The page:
Light Painting Tips and Techniques: Angle of Reflection Equals Angle of Incidence

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In my light painting workshops and presentations, I talk a lot about lighting theory, and how I believe that it is easier to understand how light works if you can break lighting theory down into just a few basic principles. In this post, I’ll use an image that I just made this past weekend at the workshop I was teaching. I always do a demonstration on the first day of the workshop, and this time, I decided to shoot a vintage industrial blower that I found a few months ago. I love the patina that these old machines and tools have gathered over many years of use.

One of the most important principles in lighting theory is that when light strikes an object at a certain angle, it reflects at the same (yet opposite) angle. And so we say “The angle of incidence is equal to the angle of reflection”. Think of a billiard table. When a billiard ball strikes the bumper on the side of the table, it bounces off at exactly the same (but opposite) angle. Of course, this happens only if there is no spin on the ball. I have yet to figure out how to put a spin on light!

Please see the short tutorial video below the image!

If you’re interested in learning about light painting (and so much more!), please consider attending one of my upcoming workshops! You can find the information HERE.



Photographer Harold Ross' light painted image "Vintage Industrial Blower"

Photograph by Harold Ross

~ by Harold Ross on March 8, 2017.

4 Responses to “Light Painting Tips and Techniques: Angle of Reflection Equals Angle of Incidence”

  1. Great tips Harold. Thanks again!

  2. NIIIIIIIIIIIIIIIIIIIIICE job on the video …


  3. Thanks Harold. This tip was very helpful. I’m reading a book on light theory and it is very focused on the Family of Angles based on this law. I’m curious on how the Family of Angles relates to light sculpting?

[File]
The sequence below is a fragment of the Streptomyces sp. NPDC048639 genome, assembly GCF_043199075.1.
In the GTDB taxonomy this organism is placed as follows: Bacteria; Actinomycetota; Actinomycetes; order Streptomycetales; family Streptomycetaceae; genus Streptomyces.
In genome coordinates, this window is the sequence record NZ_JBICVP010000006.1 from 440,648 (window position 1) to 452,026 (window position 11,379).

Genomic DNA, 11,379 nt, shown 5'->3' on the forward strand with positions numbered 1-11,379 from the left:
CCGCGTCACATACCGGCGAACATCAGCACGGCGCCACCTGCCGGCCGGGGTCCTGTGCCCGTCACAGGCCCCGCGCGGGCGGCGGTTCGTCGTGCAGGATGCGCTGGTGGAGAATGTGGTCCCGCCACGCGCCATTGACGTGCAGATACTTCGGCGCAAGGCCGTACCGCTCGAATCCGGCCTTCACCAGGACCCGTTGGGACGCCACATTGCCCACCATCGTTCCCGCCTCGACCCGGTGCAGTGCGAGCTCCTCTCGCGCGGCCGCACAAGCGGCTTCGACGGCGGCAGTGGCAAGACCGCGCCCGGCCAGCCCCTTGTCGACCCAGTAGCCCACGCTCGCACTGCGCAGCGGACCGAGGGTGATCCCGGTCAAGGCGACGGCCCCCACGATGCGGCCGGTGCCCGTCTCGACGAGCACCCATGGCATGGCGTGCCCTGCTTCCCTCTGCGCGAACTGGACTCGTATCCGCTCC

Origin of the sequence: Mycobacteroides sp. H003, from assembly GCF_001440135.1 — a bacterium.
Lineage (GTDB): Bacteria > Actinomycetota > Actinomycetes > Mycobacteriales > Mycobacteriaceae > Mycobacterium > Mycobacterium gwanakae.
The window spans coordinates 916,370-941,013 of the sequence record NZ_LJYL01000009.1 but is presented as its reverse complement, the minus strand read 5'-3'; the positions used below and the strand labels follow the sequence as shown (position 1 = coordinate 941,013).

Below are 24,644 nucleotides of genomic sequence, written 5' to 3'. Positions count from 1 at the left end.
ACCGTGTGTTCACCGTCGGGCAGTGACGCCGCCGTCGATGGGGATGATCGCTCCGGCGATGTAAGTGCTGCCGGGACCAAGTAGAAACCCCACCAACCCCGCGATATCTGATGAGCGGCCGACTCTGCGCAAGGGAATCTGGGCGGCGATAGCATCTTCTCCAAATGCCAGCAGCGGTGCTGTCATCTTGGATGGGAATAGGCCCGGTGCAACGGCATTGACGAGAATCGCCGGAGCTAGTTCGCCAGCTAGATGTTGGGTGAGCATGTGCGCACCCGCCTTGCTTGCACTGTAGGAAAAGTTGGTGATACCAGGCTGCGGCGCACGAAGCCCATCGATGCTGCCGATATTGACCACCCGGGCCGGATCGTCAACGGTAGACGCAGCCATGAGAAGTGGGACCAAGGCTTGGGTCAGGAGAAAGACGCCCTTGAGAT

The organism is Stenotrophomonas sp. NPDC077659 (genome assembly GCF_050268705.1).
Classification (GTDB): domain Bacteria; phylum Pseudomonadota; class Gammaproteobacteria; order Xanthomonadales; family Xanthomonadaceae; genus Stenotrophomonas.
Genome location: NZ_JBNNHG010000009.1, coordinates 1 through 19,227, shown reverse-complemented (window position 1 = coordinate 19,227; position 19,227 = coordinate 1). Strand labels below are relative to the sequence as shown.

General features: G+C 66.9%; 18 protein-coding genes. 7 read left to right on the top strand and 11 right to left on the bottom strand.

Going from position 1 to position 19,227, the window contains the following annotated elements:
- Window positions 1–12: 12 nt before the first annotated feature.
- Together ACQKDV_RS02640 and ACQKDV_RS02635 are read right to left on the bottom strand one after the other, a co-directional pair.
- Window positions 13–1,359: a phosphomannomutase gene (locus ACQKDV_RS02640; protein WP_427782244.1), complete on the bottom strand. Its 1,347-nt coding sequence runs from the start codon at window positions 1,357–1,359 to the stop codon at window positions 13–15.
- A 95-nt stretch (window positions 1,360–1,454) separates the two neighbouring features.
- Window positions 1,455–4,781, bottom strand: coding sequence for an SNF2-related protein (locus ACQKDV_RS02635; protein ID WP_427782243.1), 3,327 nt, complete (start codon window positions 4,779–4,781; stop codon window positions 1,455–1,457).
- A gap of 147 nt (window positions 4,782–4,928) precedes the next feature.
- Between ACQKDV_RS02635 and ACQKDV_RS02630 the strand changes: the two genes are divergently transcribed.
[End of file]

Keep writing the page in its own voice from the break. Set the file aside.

• Hi Michael, Nice to hear from you! Basically, “Family of Angles” takes into account the focal length of the lens. When we use a shorter lens (usually not recommended in the studio) we “gather” more reflections (direct reflection), or put another way, the camera “sees” a broader area in direct reflections, meaning that we would be more likely to pick up a specular reflection in a flat reflective surface. Conversely, with a longer lens, the lens “sees” a narrower angle, which can afford the photographer more ease in avoiding specular reflections in a flat reflective surface. In light painting, we sometimes want those reflections (such as when we light a black or very dark object, as those objects are, in a sense, defined by their reflections. Since light painting is more dynamic (we are, after all, constantly moving to light to make it softer), “Family of Angles” is not as important for us to think about, as we do not use a light source of given size and placement. It is more important to think about “Family of Angles” when using a soft box or scrim, and knowing how to change focal length to help. In light painting, it is a bit more direct (and simpler) to think about “The angle of incidence equals the angle of reflection”. We simply place the light in the correct position to give us the specular highlight (or, if we don’t want one, we place the light where it won’t give us the reflection). Further, Since most objects have a radius, or rounded edge (these radii vary in size, of course), the specular reflection will reveal the curvature of that surface. Also, in light painting, we light from a close distance (for several reasons) and this helps to make those specular highlights (which define the shape in a very dark object) softer and more beautiful. Hope this helps! – H

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